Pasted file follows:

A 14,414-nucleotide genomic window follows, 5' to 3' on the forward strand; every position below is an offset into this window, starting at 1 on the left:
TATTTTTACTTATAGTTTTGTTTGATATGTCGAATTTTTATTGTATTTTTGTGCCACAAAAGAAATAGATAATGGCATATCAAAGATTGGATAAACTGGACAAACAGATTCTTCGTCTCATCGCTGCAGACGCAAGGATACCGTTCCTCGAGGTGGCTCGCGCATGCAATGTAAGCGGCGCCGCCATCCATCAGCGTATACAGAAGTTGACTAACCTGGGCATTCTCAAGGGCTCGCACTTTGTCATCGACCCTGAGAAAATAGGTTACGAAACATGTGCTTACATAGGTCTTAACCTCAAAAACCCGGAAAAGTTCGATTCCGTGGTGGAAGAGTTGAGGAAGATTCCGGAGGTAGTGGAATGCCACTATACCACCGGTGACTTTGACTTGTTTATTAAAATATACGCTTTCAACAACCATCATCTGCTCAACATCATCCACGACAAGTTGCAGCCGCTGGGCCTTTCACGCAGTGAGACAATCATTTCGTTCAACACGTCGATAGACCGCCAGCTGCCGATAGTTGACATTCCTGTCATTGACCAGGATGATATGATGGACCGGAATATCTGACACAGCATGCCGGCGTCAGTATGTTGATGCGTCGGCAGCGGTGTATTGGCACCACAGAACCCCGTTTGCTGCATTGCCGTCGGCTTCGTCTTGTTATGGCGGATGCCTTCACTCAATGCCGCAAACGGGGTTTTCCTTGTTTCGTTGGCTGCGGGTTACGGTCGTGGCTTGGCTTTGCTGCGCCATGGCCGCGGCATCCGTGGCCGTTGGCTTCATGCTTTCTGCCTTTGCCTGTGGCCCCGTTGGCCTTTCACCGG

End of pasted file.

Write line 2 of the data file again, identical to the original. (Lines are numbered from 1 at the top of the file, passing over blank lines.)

TATTTTTACTTATAGTTTTGTTTGATATGTCGAATTTTTATTGTATTTTTGTGCCACAAAAGAAATAGATAATGGCATATCAAAGATTGGATAAACTGGACAAACAGATTCTTCGTCTCATCGCTGCAGACGCAAGGATACCGTTCCTCGAGGTGGCTCGCGCATGCAATGTAAGCGGCGCCGCCATCCATCAGCGTATACAGAAGTTGACTAACCTGGGCATTCTCAAGGGCTCGCACTTTGTCATCGACCCTGAGAAAATAGGTTACGAAACATGTGCTTACATAGGTCTTAACCTCAAAAACCCGGAAAAGTTCGATTCCGTGGTGGAAGAGTTGAGGAAGATTCCGGAGGTAGTGGAATGCCACTATACCACCGGTGACTTTGACTTGTTTATTAAAATATACGCTTTCAACAACCATCATCTGCTCAACATCATCCACGACAAGTTGCAGCCGCTGGGCCTTTCACGCAGTGAGACAATCATTTCGTTCAACACGTCGATAGACCGCCAGCTGCCGATAGTTGACATTCCTGTCATTGACCAGGATGATATGATGGACCGGAATATCTGACACAGCATGCCGGCGTCAGTATGTTGATGCGTCGGCAGCGGTGTATTGGCACCACAGAACCCCGTTTGCTGCATTGCCGTCGGCTTCGTCTTGTTATGGCGGATGCCTTCACTCAATGCCGCAAACGGGGTTTTCCTTGTTTCGTTGGCTGCGGGTTACGGTCGTGGCTTGGCTTTGCTGCGCCATGGCCGCGGCATCCGTGGCCGTTGGCTTCATGCTTTCTGCCTTTGCCTGTGGCCCCGTTGGCCTTTCACCGG